* MemeticMutation: "Sorry", - apologised Brom".
* {{Narm}}: Has one of the largest entries on [[Narm/{{Literature}} that trope's page]]. Highlights include:
** The very first line of the entire series: "Wind howled through the night, carrying a scent that would change the world."
** The description of Eragon [[spoiler: post his transformation at the Agaeti Bloedhren]] as "more beautiful than any man, more rugged than any elf" is somewhat overdone.
** The High Priest of Helgrind, who has no arms or legs, reminded some readers of the Black Knight from ''Film/MontyPythonAndTheHolyGrail''.
** Durza, [[BigBad Galbatorix's]] [[TheDragon dragon]] (his henchman, not his literal dragon) in Book I, is described as having pale white skin and red hair. Like [[http://www.raw-living-food-success.com/images/Ronald-[=McDonald=].jpg a certain fast food mascot.]]
** Galbatorix's name. It's a name you'd expect to find in ''[[ComicBook/{{Asterix}} Astérix]]'', and as a result, a number of people find it hard to take the character seriously. Moreover, if you are a bit into history, you will probably see it as Roman emperor Galba's name mixed with a Gaulish one.
** TheFilmOfTheBook gives us Galbatorix's infamous line:
--> '''Galbatorix''': I suffer without my stone. [[PunctuatedForEmphasis Do not. Prolong. My suffering.]]
%% DO NOT re-add SmallNameBigEgo - NoRealLifeExamplesPlease, not to mention that YMMV is not "I wish this was true".
* RootingForTheEmpire: Incredibly common. It doesn't help that the book concedes that most of the people living in TheEmpire are happy and at peace, giving the impression that if [[LaResistance the Varden]] would just stop fighting everyone would be fine. And though the emperor is a douche, his evil actions all seem to be about fighting the Varden so, again, his rule would probably be much less tyrannical if the Varden didn't keep going at him. It doesn't help matters that the main character is widely considered to be a DesignatedHero with a lot of KickTheDog moments.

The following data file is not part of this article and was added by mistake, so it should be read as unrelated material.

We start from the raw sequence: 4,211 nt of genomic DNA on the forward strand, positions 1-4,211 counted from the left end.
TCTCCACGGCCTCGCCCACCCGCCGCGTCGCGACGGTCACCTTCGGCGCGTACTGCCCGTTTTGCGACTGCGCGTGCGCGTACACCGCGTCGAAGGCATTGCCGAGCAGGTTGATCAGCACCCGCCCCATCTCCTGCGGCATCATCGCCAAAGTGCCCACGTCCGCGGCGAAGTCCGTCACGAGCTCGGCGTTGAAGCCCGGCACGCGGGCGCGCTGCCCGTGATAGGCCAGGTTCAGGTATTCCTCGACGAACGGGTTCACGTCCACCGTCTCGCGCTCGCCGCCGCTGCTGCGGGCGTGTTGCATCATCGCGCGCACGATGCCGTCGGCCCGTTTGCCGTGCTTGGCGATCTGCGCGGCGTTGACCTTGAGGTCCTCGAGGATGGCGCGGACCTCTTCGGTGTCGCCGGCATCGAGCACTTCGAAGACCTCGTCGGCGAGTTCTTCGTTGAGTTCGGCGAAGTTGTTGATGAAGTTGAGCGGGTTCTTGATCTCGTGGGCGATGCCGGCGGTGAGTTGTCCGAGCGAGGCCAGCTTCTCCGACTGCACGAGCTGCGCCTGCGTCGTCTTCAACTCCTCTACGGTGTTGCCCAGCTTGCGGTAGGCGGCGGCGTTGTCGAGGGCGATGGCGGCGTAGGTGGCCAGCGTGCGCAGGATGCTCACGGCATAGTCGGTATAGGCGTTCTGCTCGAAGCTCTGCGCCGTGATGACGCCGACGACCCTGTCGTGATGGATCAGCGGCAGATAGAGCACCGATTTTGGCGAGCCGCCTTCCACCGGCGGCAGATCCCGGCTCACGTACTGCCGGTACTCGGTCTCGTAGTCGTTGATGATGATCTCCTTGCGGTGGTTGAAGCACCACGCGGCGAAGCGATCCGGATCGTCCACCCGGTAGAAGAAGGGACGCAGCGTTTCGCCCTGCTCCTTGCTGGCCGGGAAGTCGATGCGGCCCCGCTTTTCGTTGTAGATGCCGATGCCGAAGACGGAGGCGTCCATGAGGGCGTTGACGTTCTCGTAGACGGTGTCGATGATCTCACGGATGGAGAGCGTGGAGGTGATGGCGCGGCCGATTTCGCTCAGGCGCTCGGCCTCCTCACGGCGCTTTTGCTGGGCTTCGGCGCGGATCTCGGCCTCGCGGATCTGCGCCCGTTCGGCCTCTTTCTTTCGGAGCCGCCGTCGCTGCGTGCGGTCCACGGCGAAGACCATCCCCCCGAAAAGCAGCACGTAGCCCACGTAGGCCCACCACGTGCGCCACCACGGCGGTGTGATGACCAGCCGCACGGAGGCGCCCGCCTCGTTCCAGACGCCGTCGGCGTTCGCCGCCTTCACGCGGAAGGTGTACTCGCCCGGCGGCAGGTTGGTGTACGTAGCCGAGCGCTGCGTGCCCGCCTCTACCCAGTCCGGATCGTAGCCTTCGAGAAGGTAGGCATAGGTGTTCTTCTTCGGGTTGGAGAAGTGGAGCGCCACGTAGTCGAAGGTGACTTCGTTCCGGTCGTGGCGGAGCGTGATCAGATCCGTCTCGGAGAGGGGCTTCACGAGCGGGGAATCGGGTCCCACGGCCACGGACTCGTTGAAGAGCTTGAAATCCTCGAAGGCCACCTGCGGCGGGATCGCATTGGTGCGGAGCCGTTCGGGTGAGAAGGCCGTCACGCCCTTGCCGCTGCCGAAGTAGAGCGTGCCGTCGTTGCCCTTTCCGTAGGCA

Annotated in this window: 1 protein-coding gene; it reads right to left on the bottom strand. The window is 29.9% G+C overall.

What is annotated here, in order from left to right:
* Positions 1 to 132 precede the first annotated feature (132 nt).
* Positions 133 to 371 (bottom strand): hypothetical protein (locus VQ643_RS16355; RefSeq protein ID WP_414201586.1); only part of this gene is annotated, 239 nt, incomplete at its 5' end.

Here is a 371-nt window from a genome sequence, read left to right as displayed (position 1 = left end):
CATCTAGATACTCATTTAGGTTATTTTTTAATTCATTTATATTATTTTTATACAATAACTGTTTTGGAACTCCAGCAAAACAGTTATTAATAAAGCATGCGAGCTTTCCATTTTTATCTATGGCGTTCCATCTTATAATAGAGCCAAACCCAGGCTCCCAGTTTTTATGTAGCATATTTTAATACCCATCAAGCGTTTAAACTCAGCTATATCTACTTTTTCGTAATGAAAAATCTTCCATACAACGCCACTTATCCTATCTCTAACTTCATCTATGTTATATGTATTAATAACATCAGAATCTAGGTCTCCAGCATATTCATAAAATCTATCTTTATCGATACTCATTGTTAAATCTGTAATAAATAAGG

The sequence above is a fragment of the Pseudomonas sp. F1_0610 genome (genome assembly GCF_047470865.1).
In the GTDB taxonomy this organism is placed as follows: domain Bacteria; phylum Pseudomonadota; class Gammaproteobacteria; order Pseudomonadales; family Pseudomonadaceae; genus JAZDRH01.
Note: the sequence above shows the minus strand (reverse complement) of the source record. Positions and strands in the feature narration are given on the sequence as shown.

** Ultimately, the case seems to be more about an AntiHero being treated as TheHero, and about the setting's apparent GreyAndGrayMorality being treated as BlackAndWhiteMorality. For every morally questionable deed which the EvilOverlord commits, TheHero commits one in return. TheEmpire slaughters villages? Well, so does LaResistance, around Feinster. The BigBad uses conscription? Well, LaResistance whips their own soldiers for doing the right thing, to such an extent that BadassNormal Roran seriously thought that a weaker man would ''die''. TheEmpire tortures people and uses "true names" to force its soldiers to be loyal to it? Well, LaResistance wields ''chemical weapons''--[[FridgeLogic unless Angela was carrying enough ordinary poison to kill hundreds or perhaps thousands of Mooks in a few hours in Book II.]]
* SnarkBait: This is one of the biggest examples, primarily due to accusations of being unoriginal.
* SoBadItsGood: